Preventive Steps Against Insider Trading Examples
In the corporate world, insider trading examples have always been a threat to the regulated securities market, which is essential in order to maintain investor confidence, which, in turn, is necessary for a healthy market. Many jurisdictions have enacted statutes to prohibit insider trading. In order to prevent trading, jurisdictions often require issuers of financial instruments to inform the public as soon as possible of the inside information. Such jurisdictions generally regulate the dissemination of information and research concerning financial instruments.
In addition to general supervisory and investigative powers, statutes may vest financial authorities with the power to take necessary measures to ensure that the public is kept informed, to punish non-cooperation with investigations, to suspend insider trading of the security in question, to freeze or sequester assets, to seek to temporarily enjoin professional activity, and/or to order those who violate insider trading laws to make restitution.
Injunctions serve the remedial function of barring insiders from future inside positions but do not otherwise penalize the defendant. Affected corporations may recover through the process of disgorgement, which compels the insider to turn over any losses avoided or profits made. Disgorgement is the act of giving up something (such as profits illegally obtained) on-demand or by legal compulsion. However, Disgorgement is a remedy and not a punishment. It merely restores a defendant to his original position before the trade-in question without punishing for the illegal behaviour.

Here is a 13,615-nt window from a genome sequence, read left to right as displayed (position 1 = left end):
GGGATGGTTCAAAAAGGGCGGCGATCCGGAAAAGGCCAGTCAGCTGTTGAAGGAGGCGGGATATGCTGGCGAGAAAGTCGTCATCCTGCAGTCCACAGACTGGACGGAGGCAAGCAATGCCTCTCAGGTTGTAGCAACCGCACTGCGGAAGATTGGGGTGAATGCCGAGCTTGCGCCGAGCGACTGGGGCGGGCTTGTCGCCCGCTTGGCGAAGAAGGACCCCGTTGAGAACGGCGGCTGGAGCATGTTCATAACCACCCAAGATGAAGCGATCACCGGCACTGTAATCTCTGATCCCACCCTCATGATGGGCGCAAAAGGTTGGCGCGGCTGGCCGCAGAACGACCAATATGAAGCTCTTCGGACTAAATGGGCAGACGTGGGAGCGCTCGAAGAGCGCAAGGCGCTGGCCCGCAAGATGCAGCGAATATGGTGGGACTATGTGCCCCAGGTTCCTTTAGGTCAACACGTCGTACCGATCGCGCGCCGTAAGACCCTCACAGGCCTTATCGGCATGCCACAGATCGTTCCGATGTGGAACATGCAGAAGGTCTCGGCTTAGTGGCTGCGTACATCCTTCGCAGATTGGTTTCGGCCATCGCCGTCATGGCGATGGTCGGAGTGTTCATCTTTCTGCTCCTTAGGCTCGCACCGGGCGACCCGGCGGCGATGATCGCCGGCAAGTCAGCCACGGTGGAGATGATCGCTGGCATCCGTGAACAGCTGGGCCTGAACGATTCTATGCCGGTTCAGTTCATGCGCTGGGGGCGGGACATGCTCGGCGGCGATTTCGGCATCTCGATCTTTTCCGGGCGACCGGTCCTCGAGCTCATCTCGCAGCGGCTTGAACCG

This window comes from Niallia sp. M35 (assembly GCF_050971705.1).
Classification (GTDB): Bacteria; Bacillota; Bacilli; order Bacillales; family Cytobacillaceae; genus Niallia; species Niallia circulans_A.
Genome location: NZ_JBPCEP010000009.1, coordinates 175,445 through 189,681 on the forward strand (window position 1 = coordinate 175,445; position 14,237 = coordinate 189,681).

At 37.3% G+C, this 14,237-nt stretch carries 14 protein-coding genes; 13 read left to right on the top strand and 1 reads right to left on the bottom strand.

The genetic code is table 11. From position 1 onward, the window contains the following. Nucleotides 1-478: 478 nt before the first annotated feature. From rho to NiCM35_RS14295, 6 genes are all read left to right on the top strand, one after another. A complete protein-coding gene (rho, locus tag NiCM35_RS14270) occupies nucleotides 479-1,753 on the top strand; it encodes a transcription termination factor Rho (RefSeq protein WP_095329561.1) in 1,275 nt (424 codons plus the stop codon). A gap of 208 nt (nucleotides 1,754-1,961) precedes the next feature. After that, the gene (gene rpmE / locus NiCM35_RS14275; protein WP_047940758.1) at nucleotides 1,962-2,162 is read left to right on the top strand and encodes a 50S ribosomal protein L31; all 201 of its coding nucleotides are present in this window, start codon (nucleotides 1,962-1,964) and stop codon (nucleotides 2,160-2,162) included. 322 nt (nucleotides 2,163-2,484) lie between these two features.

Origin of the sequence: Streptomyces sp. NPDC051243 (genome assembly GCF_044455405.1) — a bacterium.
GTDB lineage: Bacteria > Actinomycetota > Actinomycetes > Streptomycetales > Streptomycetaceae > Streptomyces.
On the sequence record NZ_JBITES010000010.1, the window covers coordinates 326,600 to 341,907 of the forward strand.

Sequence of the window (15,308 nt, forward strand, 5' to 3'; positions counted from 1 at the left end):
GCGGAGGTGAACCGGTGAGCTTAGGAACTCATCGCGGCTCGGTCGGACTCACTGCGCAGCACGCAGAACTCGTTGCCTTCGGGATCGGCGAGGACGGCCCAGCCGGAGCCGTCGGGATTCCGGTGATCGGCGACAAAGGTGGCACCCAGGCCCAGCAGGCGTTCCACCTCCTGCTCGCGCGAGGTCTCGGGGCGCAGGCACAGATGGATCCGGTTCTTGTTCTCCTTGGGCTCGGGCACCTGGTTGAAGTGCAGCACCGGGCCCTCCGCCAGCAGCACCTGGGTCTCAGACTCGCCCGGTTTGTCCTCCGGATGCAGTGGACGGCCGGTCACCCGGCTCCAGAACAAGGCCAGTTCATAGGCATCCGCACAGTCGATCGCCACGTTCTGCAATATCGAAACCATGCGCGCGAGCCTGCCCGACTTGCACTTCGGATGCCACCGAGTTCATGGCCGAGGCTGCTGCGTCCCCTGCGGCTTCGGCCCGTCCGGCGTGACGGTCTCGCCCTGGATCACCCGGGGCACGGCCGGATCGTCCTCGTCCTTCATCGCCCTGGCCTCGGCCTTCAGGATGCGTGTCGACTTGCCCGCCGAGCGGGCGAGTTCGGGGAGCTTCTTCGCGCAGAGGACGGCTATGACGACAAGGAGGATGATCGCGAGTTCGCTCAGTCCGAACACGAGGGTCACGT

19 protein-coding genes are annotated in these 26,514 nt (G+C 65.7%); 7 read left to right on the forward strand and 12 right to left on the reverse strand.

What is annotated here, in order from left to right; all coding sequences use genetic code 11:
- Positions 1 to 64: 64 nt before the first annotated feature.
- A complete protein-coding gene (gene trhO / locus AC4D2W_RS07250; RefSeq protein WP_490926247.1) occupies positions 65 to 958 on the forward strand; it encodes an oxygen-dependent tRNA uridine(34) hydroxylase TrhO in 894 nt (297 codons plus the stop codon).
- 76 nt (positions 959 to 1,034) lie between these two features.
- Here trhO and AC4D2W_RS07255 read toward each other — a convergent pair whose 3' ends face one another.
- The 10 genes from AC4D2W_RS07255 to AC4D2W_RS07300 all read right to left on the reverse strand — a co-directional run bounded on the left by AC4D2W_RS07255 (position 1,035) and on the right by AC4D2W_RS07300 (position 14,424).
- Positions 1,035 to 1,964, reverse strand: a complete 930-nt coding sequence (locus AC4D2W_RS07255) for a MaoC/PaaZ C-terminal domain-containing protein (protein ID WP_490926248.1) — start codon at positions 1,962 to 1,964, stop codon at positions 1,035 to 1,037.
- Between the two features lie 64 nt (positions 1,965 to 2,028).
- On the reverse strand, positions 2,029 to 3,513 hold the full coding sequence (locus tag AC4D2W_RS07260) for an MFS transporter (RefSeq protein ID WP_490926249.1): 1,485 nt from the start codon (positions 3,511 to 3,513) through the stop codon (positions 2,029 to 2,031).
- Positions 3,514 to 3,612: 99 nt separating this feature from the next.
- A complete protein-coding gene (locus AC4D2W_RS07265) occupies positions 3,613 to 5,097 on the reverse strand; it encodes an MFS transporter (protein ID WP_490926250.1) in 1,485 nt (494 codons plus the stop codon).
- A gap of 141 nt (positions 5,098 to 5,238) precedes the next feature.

A court may order wrongdoers to pay back illegal profits with interest to prevent unjust enrichment. Some jurisdictions have found these remedies to be inadequate deterrents, and have enacted laws testing financial enforcement authorities with the authority to impose fines, in some cases treble damages, or penalties up to three times the profit made or the loss avoided by the insider trading. In the US, even civil penalties are linked to the size of the profit made or loss avoided. The Securities Exchange Commission allows the offenders to simply pay up without admitting to an offence by merely publishing the settlement. This, too, is an important deterrent, which prevents every case from being locked up in court. In contrast, the maximum penalty allowed to be imposed in India, according to Section 195 of the companies act, 2013, is five lakh rupees which may extend to twenty-five crore rupees or three times the amount of profits made out of trading, whichever is higher, or with both read with the provisions of the SEBI act,1992.SEBI has not allowed separate penalties under the Regulations.
Reference is made, however, to the penal provisions under the SEBI Act, 1992 that shall apply. SEBI is also empowered to prohibit an insider from investing in or dealing in securities, declare violative transactions as void, order return of securities so purchased or sold. Any person contravening or attempting to contravene or abetting the contravention of the Act may also be liable to imprisonment for a term, which may extend to ten years or with a fine that may extend to INR 250,000,000 (Rupees Two Hundred Fifty Million Only) or with both. The new 2015 regulations in India have moved a step further from the provisions of the 1992 regulations. The Regulations prescribe certain disciplinary sanctions that may be taken by companies or market intermediaries to require due to compliance of the Regulations.
Hence, the importance of exemplary damages stands emphasized under the Indian law to act as an effective deterrent.